The first is a 10oz beef strip loin caked with a Gouda crust, and my god, does it ever smell heavenly. It is paired with a double stuffed potato: bacon, chives, cheese, and bacon fat make it nice and fluffy, and I mean “my-fork-sinks-right-in” fluffy. It smells comforting and tastes even better. The steak catches your attention with its smokiness and texture until the cheese and the potato take over. The taste is something else: creamy, cheesy, earthy, and smoky. With the Gouda crust caked on top, this is beef strip loin taken to the next level.


Next up is the beef tenderloin that comes seasoned with a house-blended steak spice. I realize how highly I regarded the strip loin just now, but this tenderloin is pure sorcery, I promise. The consistency? Doesn’t even feel like meat in your mouth. It’s soft, and melts like butter. The house-made spice provides some salty and spicy accents but doesn’t override the taste of the beef, and the red wine sauce provides some deep, dark notes. This is the textbook definition of the perfect steak right here.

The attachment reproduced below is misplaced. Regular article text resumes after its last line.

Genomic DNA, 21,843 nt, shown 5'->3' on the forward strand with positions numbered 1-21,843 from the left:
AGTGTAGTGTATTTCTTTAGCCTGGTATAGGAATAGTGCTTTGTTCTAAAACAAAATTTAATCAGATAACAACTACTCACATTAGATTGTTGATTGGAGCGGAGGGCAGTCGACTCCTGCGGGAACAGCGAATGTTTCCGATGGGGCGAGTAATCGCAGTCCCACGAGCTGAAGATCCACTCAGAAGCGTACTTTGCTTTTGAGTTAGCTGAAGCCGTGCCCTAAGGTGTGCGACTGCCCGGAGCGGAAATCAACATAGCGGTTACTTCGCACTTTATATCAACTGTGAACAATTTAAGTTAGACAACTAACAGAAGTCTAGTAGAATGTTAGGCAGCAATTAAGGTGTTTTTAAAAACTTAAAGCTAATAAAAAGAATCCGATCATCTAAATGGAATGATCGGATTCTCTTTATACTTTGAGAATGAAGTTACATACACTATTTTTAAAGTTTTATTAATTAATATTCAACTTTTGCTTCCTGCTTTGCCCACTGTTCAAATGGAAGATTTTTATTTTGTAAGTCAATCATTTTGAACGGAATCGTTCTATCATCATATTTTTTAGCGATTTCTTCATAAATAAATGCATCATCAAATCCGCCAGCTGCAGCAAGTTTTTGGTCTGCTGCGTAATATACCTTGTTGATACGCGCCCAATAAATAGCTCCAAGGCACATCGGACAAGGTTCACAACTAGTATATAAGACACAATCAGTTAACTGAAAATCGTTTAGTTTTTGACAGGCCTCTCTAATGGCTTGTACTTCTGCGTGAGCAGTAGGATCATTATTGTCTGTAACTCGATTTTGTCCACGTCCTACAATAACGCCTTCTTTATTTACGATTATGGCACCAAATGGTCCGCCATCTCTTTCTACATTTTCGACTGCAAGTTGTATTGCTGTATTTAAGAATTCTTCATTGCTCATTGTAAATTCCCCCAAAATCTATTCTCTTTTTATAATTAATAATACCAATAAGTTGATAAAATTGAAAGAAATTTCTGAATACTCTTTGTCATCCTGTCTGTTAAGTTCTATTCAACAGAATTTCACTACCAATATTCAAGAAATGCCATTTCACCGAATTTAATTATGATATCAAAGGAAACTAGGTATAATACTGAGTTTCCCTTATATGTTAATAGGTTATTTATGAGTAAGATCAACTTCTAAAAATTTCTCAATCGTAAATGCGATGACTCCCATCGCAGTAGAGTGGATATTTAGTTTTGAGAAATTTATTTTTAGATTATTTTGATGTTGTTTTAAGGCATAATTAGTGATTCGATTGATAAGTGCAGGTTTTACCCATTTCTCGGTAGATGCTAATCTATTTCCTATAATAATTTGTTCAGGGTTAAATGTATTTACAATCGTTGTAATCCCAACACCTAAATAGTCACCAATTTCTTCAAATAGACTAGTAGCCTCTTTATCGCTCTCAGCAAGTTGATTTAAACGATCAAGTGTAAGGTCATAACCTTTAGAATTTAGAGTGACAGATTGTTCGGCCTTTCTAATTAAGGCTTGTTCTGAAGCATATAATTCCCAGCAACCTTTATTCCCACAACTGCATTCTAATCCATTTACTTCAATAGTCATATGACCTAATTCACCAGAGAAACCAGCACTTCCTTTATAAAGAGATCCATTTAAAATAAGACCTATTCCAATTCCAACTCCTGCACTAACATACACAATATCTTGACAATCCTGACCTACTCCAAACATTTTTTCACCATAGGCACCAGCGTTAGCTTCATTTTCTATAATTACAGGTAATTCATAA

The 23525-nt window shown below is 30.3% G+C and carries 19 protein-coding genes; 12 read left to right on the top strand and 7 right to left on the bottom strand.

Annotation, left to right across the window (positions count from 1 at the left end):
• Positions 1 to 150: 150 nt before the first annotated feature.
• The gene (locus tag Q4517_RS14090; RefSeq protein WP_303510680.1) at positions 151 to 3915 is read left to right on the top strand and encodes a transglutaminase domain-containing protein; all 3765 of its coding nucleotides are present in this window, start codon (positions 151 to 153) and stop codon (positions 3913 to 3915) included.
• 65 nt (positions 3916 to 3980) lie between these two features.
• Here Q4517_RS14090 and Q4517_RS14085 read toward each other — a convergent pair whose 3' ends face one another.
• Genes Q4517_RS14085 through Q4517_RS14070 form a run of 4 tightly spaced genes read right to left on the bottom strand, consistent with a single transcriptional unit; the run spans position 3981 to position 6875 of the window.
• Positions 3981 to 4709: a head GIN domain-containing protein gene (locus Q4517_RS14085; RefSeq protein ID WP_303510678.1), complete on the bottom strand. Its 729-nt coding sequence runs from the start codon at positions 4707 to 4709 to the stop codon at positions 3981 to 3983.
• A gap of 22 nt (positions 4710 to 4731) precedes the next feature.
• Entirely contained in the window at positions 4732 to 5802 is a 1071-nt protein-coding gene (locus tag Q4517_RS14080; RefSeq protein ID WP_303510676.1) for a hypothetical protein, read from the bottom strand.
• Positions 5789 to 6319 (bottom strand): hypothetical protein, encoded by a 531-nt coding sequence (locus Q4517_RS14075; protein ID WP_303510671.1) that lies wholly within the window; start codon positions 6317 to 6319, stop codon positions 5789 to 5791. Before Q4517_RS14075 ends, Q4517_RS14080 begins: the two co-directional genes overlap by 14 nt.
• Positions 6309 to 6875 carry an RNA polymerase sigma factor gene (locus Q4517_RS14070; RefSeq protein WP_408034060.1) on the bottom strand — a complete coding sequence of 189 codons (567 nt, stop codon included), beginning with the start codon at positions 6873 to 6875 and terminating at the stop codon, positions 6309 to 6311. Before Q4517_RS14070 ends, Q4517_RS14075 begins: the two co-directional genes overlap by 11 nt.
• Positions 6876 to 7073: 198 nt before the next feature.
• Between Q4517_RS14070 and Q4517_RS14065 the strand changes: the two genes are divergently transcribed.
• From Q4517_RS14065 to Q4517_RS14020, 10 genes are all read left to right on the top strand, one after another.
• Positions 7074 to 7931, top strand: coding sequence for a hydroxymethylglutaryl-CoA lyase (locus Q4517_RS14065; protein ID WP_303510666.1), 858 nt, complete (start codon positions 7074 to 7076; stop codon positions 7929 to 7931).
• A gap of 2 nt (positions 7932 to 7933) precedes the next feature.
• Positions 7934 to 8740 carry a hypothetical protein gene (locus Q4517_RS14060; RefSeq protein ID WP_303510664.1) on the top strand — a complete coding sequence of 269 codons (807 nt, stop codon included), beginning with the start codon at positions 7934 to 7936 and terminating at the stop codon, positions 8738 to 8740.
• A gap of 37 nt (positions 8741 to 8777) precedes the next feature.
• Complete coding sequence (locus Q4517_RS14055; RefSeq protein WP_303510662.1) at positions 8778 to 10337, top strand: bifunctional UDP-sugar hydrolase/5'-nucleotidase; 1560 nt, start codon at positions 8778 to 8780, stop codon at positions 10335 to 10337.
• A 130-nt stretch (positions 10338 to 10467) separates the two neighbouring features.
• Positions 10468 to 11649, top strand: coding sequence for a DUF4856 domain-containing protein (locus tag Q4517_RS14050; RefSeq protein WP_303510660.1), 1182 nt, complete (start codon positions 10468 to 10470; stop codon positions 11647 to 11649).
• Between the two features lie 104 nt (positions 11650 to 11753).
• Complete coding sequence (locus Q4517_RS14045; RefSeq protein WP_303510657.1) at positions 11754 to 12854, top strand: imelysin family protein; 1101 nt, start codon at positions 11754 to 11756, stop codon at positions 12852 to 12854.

Just when I think the barrage of food is over; a lovely surprise greets me in two parts. Dessert is donuts and a deconstructed s’mores concoction.

Fried cinnamon nutmeg donuts are brought to me alongside three dipping sauces (blueberry whisky, caramel, lemon) and a white paper bag on a plate. The smell invades the whole restaurant. Never in my life have I ever been so impressed by a common treat. The donuts are crisp and sweet on the outside but the inside holds substance without being too heavy – especially for a dessert dish.


In the s’more, the chocolate crumble serves as a base with more chocolate of a fudgier consistency on top. What can I say? Every bite is rich with sweetness but the strawberries are my saving grace. The little slices of ripe red berry counter the indulgent flavour with a fruity acidity. I have no problems scraping my plate clean of this rich, chocolate fiesta.


In the end, I find myself profusely pouring compliments towards head chef Dwayne MacLeod for the wonderful trip through time and place my taste buds went on today. A huge thank you goes out to the Murphy family for the incredible experience and hospitality.


Until next time,